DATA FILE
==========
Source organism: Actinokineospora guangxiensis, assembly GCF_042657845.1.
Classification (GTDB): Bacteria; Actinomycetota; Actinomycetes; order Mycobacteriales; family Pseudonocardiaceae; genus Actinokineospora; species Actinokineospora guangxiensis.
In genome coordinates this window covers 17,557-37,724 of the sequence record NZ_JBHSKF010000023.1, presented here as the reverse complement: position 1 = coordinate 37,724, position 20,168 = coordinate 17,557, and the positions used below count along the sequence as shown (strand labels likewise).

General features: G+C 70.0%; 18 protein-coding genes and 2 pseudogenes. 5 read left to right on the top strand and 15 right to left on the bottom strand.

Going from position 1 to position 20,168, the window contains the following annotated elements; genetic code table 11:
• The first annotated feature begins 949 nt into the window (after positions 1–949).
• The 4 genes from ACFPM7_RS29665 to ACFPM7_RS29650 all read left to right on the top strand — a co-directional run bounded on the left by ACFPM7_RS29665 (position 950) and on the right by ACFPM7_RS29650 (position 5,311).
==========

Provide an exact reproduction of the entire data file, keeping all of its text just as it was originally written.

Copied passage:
Source organism: Actinokineospora guangxiensis, assembly GCF_042657845.1.
Classification (GTDB): Bacteria; Actinomycetota; Actinomycetes; order Mycobacteriales; family Pseudonocardiaceae; genus Actinokineospora; species Actinokineospora guangxiensis.
In genome coordinates this window covers 17,557-37,724 of the sequence record NZ_JBHSKF010000023.1, presented here as the reverse complement: position 1 = coordinate 37,724, position 20,168 = coordinate 17,557, and the positions used below count along the sequence as shown (strand labels likewise).

General features: G+C 70.0%; 18 protein-coding genes and 2 pseudogenes. 5 read left to right on the top strand and 15 right to left on the bottom strand.

Going from position 1 to position 20,168, the window contains the following annotated elements; genetic code table 11:
• The first annotated feature begins 949 nt into the window (after positions 1–949).
• The 4 genes from ACFPM7_RS29665 to ACFPM7_RS29650 all read left to right on the top strand — a co-directional run bounded on the left by ACFPM7_RS29665 (position 950) and on the right by ACFPM7_RS29650 (position 5,311).